Could this common painkiller become a future cancer-killer?

From KurzweilAI:

Cancer-cellsDiclofenac, a common painkiller, has significant anti-cancer properties, researchers from the Repurposing Drugs in Oncology (ReDO) project have found. ReDO, an international collaboration between the Belgium-based Anticancer Fund and the U.S.- based GlobalCures, has published their investigation into diclofenac in the open-access journal ecancermedicalscience. Diclofenac is a well-known non-steroidal anti-inflammatory drug (NSAID) widely used to treat pain in conditions such as rheumatoid arthritis, migraine, fever, acute gout, and post-operative pain. Like other drugs examined by the ReDO project, diclofenac is cheap and readily accessible — and it’s already present in many medicine cabinets, so it has been carefully tested, according to ReDO researchers.

NSAIDs for cancer treatment?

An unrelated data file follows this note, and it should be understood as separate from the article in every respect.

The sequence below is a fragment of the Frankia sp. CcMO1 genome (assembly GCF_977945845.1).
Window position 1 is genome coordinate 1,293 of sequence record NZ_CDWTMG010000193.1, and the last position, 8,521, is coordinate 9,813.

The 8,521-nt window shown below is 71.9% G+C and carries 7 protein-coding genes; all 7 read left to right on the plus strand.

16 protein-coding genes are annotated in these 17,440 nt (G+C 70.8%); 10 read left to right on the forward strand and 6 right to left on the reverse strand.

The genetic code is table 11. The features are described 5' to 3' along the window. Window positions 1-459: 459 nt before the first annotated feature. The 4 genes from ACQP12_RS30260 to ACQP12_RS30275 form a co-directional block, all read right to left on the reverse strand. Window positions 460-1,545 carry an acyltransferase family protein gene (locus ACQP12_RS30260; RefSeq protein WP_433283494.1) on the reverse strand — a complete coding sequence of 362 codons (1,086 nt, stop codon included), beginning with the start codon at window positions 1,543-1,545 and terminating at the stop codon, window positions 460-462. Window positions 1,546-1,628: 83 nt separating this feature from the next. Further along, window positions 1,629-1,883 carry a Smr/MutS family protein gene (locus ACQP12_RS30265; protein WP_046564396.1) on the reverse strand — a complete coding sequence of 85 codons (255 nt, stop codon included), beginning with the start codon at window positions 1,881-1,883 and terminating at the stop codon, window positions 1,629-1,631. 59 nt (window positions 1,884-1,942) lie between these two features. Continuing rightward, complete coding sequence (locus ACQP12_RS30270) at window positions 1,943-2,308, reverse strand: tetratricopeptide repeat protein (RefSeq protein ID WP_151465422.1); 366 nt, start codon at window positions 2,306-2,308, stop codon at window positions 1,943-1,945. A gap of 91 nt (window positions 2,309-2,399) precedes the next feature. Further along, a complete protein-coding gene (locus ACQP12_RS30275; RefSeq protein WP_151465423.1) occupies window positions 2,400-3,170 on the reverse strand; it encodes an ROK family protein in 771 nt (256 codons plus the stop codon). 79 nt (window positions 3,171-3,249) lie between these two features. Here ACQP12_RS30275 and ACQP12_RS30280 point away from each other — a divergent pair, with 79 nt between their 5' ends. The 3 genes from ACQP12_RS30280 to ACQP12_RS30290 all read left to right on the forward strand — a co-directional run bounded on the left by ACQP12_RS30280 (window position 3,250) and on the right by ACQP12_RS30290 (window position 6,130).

NSAIDs have shown promise in cancer prevention, but there is now emerging evidence that such drugs may be useful in actually treating cancer. The ReDO researchers have examined the literature and believe that there is enough evidence to start clinical trials on the use of diclofenac in cancer treatment. For example, diclofenac taken in combination with other treatments, such as chemotherapy and radiotherapy, may improve their effectiveness, the researchers say. They suggest that cutting down on the risk of post-surgical distant metastases through the use of drugs like diclofenac may represent a huge win in the fight against cancer. Developed by Ciba-Geigy (now Novartis), the drug is available globally as a generic medication. In some countries, low-dose formulations of oral and gel DCF are available over-the-counter (OTC) as a general purpose analgesic or anti-pyretic. Common trade names include Voltaren, Voltarol, Cataflam, Cambia, Zipsor and Zorvolex. As with all NSAIDs, long-term use of diclofenac is associated with a small increase in the risk of cardiovascular events, particularly myocardial infarction and stroke, the authors note, but “many of the agents currently being trialled (examples include sorafenib, imatinib and crizotinib) have greater toxicity and costs associated with them.”

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